Social Determinants of Health and Geographic Variation in Medicare per Beneficiary Spending | Health Disparities | JAMA Network Open | JAMA Network
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    Original Investigation
    Health Policy
    June 10, 2021

    Social Determinants of Health and Geographic Variation in Medicare per Beneficiary Spending

    Author Affiliations
    • 1Division of Health Policy and Economics, Department of Population Health Sciences, Weill Cornell Medical College, New York, New York
    JAMA Netw Open. 2021;4(6):e2113212. doi:10.1001/jamanetworkopen.2021.13212
    Key Points

    Question  How much variation in Medicare per beneficiary spending across counties was associated with social determinants of health (SDoH)?

    Findings  In this cross-sectional study, SDoH were associated with 37.7% of variation in price-adjusted Medicare per beneficiary spending between counties in the highest and lowest quintiles of spending in 2017, including both direct contributions and indirect contributions through other factors. SDoH’s direct contribution accounted for 5.8% of the variation after controlling for patient demographic characteristics, clinical risk, and supply of health care resources.

    Meaning  These findings suggest that addressing SDoH is important for reducing geographic spending variation and improving the value of health care.

    Abstract

    Importance  Despite substantial geographic variation in Medicare per beneficiary spending in the US, little is known about the extent to which social determinants of health (SDoH) are associated with this variation.

    Objective  To determine the associations between SDoH and county-level price-adjusted Medicare per beneficiary spending.

    Design, Setting, and Participants  This cross-sectional study used county-level data on 2017 Medicare fee-for-service (FFS) spending, patient demographic characteristics (eg, age and gender) and clinical risk score, supply of health care resources (eg, number of hospital beds), and SDoH measures (eg, median income and unemployment rate) from multiple sources. Multivariable regressions were used to estimate the association of the variation in spending across quintiles with SDoH.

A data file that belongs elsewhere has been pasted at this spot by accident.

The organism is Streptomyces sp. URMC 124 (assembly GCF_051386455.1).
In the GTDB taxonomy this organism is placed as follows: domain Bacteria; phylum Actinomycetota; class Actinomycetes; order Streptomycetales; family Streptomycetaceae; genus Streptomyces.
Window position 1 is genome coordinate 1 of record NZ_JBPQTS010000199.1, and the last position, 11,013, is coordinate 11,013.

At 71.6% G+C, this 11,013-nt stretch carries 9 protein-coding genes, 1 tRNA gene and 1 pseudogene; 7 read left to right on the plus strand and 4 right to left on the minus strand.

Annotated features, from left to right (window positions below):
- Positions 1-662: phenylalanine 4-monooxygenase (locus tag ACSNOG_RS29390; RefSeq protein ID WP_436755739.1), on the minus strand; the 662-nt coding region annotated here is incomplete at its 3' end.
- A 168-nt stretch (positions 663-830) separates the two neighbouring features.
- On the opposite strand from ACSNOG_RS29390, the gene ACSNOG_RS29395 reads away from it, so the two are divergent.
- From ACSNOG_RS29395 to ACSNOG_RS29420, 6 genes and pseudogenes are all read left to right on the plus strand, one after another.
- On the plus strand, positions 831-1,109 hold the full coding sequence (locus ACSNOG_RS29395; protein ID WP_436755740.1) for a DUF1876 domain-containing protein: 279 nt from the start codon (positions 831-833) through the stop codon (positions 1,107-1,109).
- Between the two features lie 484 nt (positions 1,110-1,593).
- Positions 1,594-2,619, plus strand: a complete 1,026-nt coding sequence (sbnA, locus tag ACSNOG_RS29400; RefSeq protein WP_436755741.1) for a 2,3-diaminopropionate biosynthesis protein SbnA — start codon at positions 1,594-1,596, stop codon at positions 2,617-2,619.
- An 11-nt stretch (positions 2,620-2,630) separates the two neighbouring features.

Main Outcomes and Measures  2017 county-level price-adjusted Medicare Parts A and B spending per beneficiary. SDoH measures included socioeconomic position, race/ethnicity, social relationships, and residential and community context.

    Results  Among 3038 counties with 33 495 776 Medicare FFS beneficiaries (18 352 336 [54.8%] women; mean [SD] age, 72 [1.5] years), mean Medicare price-adjusted per beneficiary spending for counties in the highest spending quintile was $3785 (95% CI, $3706-$3862) higher, or 49% higher, than spending for bottom-quintile counties (mean [SD] spending per beneficiary, $11 464 [735] vs $7679 [522]; P < .001). The total contribution (including through both direct and indirect pathways) of SDoH was 37.7% ($1428 of $3785) of this variation, compared with 59.8% ($2265 of $3785) by patient clinical risk, 14.5% ($549 of $3785) by supply of health care resources, and 19.8% ($751 of $3785) by patient demographic characteristics. When all factors were included within the same model, the direct contribution of SDoH was associated with 5.8% of the variation, compared with 4.6% by supply, 4.7% by patient demographic characteristics, and 62.0% by patient clinical risk.

    Conclusions and Relevance  These findings suggest social determinants of health are associated with considerable proportions of geographic variation in Medicare spending. Policies addressing SDoH for disadvantaged patients in certain regions have the potential to contain health care spending and improve the value of health care; patient SDoH may need to be accounted for in publicly reported physician performance, and in value-based purchasing incentive programs for health care professionals.

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